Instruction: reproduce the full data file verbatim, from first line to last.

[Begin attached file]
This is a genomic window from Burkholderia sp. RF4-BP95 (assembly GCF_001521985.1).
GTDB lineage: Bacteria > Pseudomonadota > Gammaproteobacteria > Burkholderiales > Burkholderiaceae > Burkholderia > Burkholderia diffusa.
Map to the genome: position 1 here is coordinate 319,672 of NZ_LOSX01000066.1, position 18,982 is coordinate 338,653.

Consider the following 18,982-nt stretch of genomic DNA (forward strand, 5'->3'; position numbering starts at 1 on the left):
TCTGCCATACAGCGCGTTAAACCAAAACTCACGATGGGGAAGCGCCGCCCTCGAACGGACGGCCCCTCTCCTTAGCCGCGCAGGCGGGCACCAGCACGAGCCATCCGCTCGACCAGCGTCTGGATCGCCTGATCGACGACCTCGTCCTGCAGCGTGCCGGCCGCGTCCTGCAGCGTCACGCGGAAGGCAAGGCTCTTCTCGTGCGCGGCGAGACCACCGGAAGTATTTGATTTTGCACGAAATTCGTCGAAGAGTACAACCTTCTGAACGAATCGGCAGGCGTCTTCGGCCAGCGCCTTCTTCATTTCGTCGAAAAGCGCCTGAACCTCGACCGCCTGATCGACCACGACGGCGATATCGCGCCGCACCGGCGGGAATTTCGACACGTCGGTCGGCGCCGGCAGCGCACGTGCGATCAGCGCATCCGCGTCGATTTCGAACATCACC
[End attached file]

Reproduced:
This is a genomic window from Burkholderia sp. RF4-BP95 (assembly GCF_001521985.1).
GTDB lineage: Bacteria > Pseudomonadota > Gammaproteobacteria > Burkholderiales > Burkholderiaceae > Burkholderia > Burkholderia diffusa.
Map to the genome: position 1 here is coordinate 319,672 of NZ_LOSX01000066.1, position 18,982 is coordinate 338,653.

Consider the following 18,982-nt stretch of genomic DNA (forward strand, 5'->3'; position numbering starts at 1 on the left):
TCTGCCATACAGCGCGTTAAACCAAAACTCACGATGGGGAAGCGCCGCCCTCGAACGGACGGCCCCTCTCCTTAGCCGCGCAGGCGGGCACCAGCACGAGCCATCCGCTCGACCAGCGTCTGGATCGCCTGATCGACGACCTCGTCCTGCAGCGTGCCGGCCGCGTCCTGCAGCGTCACGCGGAAGGCAAGGCTCTTCTCGTGCGCGGCGAGACCACCGGAAGTATTTGATTTTGCACGAAATTCGTCGAAGAGTACAACCTTCTGAACGAATCGGCAGGCGTCTTCGGCCAGCGCCTTCTTCATTTCGTCGAAAAGCGCCTGAACCTCGACCGCCTGATCGACCACGACGGCGATATCGCGCCGCACCGGCGGGAATTTCGACACGTCGGTCGGCGCCGGCAGCGCACGTGCGATCAGCGCATCCGCGTCGATTTCGAACATCACC